July 3, 2018
One of Pamoza’s focus areas is entrepreneurship. Pamoza helped to establish a Grinding Mill, the Zowe Community Grocery Store and community run Muzi banks. The grinding mill is the first business that Pamoza started in response to the women in the community’s need to speed up the process of being able to use maize/corn which is a staple food in Malawi.
The process of making flour intense. The women bring buckets of maze to the mill to be pounded to be used later or ground you into flour. Pamoza measures the maize to determine how many kwachas it will cost to process the maize. The women take the pounded or grounded flour home to be used for cooking or selling goods. Pamoza also has a community grocery store that provides a variety of goods at an affordable price for those in the Zowe community. We brought some snacks to support the store and satisfy our sweet tooth cravings!
The Pamoza staff do it all because Nya Zumala who runs Zoe grocery store left the store to go with us to the grinding mill (they are down the street from each other). She was there helping to measure, sort and grind the maize but she left the grocery store unattended. No locked door, no sign on the door that I will be back soon, she just left. There were kids outside the store so I asked Dr. Mitika is this ok? Won’t the kids go in the store and get stuff and he said “they will not”. After we left the mill we went past the grocery store and there was a line outside when she returned.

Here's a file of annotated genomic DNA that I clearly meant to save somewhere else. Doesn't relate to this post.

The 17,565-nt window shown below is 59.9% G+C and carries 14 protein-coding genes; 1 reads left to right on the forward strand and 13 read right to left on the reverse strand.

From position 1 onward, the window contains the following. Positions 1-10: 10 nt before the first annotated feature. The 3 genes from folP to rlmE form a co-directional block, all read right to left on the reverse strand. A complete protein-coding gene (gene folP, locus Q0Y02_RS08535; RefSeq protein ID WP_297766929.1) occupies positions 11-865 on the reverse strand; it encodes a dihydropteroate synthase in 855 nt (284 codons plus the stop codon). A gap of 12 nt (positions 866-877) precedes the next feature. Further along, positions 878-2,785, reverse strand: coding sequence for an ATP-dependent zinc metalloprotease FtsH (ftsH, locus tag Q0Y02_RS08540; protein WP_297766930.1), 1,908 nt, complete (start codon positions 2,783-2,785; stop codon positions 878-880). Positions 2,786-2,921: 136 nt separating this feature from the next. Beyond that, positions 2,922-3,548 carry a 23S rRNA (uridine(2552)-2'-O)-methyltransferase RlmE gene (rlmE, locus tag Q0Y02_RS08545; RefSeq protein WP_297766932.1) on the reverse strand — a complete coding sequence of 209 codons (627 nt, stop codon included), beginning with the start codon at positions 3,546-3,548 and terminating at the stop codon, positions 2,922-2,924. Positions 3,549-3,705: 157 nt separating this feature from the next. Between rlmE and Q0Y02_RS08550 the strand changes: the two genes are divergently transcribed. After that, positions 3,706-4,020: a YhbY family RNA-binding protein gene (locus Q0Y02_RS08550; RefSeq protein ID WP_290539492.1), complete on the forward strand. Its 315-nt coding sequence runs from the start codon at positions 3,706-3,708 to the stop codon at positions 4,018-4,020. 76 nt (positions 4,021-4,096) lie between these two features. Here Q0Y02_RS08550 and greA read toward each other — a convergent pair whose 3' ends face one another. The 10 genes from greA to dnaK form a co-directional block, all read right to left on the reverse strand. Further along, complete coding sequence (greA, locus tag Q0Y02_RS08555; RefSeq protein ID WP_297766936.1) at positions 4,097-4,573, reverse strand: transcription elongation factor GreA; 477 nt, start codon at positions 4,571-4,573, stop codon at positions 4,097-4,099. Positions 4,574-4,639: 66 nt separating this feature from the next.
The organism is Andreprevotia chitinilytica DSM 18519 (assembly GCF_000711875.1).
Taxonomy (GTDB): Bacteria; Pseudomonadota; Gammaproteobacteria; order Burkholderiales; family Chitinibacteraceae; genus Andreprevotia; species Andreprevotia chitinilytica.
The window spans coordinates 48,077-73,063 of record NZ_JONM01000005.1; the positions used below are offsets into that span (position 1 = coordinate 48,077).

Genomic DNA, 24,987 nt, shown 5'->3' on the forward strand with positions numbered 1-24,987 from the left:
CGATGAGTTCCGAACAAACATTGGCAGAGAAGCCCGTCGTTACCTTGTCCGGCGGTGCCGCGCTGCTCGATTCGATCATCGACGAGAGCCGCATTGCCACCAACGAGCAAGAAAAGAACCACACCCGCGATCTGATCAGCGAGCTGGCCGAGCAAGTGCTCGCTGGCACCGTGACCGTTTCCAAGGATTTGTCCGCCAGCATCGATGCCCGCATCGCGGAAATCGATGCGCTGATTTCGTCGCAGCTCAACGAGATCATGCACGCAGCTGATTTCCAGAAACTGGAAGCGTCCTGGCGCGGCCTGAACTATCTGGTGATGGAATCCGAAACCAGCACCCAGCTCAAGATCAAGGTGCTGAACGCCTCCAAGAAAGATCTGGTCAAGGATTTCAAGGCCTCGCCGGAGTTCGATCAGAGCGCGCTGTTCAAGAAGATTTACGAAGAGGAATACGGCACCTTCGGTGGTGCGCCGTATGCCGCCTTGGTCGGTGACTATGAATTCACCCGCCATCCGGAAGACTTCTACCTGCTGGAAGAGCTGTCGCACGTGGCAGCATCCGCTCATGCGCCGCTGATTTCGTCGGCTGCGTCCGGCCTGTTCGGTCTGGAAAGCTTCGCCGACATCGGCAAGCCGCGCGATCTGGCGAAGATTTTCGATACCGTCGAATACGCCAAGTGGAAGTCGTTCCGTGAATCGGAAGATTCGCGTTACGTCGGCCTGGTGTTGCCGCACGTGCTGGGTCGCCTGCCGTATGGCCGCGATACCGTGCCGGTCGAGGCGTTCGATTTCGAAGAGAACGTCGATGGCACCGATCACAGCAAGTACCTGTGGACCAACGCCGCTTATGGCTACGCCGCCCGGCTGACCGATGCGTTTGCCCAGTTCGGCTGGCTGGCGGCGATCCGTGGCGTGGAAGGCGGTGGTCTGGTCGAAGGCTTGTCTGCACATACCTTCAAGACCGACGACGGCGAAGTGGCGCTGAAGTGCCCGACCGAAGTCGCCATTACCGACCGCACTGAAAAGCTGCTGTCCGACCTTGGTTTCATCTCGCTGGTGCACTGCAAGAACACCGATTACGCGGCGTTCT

If that was the US, some inventory would be missing, some items taken but I was surprised that they did not even go inside until she returned. After leaving we visited a few Muzi banks. These are community run and organized savings and loans group that are a self sufficient way for people to invest in themselves and hold one another accountable with their finances. Group members agree upon the amount one has to contribute to a social fund and the amount one can contribute to buy shares in the loan pot. Members are allowed to borrow money up to three times their share amount from the group and have to pay it back with interest.
One lady said she was able to borrow 10,000 Kwacha three times and use it to buy ingredients to make foods which she sold for a profit each time. This particular group started in March and as of July they have a combined pot of 99,000 Kwacha which is amazing. Pamoza has a really integrated approach to sustainable community development and empowerment. Instead of giving people fish so they can eat today, they are teaching them to fish so they can eat for a lifetime! I was really impressed by the entrepreneurship program and how it is impacting the lives of people in Zowe.